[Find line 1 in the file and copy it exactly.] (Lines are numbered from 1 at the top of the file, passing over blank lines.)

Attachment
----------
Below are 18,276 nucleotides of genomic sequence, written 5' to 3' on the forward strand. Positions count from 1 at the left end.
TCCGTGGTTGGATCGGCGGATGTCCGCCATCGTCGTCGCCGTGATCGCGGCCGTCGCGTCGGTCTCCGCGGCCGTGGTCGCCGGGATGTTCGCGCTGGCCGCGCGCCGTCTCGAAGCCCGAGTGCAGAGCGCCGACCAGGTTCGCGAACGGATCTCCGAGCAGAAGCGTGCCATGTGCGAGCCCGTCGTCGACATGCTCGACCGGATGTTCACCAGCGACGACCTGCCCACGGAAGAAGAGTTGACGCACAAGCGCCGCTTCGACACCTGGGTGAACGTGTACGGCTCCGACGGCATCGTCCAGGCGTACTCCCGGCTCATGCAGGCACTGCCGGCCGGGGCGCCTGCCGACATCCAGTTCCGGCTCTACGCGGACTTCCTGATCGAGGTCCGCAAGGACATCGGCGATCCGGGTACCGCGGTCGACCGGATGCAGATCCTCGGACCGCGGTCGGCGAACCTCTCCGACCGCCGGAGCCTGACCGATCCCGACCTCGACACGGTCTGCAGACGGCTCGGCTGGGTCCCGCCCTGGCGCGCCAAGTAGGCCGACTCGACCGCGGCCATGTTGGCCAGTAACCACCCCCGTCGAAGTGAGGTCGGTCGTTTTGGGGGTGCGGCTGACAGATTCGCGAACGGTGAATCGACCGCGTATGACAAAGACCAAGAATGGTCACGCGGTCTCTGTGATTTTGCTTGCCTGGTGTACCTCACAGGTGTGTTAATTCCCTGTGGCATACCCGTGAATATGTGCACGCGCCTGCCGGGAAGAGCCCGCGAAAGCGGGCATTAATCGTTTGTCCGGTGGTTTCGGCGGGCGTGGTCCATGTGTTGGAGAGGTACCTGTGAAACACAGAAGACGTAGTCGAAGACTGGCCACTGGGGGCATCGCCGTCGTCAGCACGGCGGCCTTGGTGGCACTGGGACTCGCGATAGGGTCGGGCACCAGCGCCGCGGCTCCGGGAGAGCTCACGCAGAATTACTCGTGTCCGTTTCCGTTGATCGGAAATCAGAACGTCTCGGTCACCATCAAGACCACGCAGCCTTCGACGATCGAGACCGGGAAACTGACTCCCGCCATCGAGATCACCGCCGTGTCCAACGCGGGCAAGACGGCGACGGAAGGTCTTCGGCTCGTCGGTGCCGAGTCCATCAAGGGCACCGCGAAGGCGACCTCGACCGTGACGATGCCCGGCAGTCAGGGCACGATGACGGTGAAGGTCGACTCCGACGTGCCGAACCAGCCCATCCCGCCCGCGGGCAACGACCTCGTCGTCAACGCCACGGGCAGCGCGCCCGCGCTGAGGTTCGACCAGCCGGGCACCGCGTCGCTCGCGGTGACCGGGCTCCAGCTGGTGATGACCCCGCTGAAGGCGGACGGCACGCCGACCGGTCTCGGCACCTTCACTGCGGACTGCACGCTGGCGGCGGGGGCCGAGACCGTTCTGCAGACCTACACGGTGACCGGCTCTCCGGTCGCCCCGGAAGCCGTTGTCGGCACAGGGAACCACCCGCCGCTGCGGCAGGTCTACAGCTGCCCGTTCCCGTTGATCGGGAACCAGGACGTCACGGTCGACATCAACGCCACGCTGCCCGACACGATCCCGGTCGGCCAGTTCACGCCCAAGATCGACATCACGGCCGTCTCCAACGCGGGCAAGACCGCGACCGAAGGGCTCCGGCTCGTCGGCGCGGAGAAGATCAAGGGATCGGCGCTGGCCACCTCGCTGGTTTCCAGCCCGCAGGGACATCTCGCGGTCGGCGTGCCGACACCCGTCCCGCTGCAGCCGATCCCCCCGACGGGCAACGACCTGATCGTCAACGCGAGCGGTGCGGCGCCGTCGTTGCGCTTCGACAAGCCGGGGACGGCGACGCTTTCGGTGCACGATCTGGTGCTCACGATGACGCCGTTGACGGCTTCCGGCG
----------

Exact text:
Below are 18,276 nucleotides of genomic sequence, written 5' to 3' on the forward strand. Positions count from 1 at the left end.